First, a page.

Energy Transfer’s Huge Yield Isn’t Worth the Risk

Energy Transfer (NYSE:ET) stock has all the makings of a classic battleground name. The hotly-debated pipeline operator has seen its stock plummet in recent years. However, it has managed to retain its high dividend. As a result, its shares are popular with income investors who are drawn to its mouth-watering current dividend yield of nearly 15%.

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Despite the downturn of energy markets, Energy Transfer’s management has suggested that its current dividend is sustainable.

Others are less sure. The stock is down over 35% in 2020. And a major credit ratings agency just put the company on watch for a potential downgrade into junk territory. Here’s why Energy Transfer isn’t worth owning despite its current high dividend yield.

Diversification’s Drawbacks

Over the years, Energy Transfer has focused on transporting natural gas through Texas and surrounding states. That is, at its core, a good business, and one that tends to generate reliable, stable cash flows.

More recently, however, Energy Transfer has diversified away from that core business  in search of additional growth opportunities. For example, last year, Energy Transfer shelled out $5 billion for Semgroup. Energy Transfer has gotten so large that it has to make huge deals to move the needle of its results at this point.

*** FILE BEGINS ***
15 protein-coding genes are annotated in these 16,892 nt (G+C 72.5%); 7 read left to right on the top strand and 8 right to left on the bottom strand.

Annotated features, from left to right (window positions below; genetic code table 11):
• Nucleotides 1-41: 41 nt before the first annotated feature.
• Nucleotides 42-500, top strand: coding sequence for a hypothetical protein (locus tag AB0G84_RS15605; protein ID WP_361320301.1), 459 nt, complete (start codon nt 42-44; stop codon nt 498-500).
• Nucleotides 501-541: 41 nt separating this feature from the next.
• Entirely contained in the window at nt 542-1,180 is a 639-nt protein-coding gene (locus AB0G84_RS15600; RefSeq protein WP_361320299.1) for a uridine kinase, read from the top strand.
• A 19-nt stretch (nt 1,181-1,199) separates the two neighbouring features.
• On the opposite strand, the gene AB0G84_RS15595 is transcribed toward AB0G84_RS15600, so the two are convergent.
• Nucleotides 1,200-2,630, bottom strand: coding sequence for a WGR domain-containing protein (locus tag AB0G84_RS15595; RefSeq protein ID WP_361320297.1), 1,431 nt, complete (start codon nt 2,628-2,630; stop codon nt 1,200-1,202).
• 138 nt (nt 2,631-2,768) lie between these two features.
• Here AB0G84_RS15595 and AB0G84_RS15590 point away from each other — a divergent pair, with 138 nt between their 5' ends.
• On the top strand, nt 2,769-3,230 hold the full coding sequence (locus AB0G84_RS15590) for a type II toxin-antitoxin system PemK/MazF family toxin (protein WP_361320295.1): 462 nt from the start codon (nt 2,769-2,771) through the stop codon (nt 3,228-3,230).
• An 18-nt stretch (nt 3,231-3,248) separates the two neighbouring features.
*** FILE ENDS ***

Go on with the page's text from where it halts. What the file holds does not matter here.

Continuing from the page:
Unfortunately, it’s hard to allocate many billions of dollars a year — particularly when energy prices are sinking  — without making mistakes.

I fear there may be some “diworsification” going on. Half of Energy Transfer’s cash flows now come from businesses other than its core natural gas operations. It’s involved in natural gas liquids — a market that is depressed for now and likely will continue to be — along with crude oil marketing and other ventures.

There’s quite a bit of complexity around its moving parts. That said, within its core natural gas transportation business, particularly in Texas, Energy Transfer can benefit from its large size and cost advantages.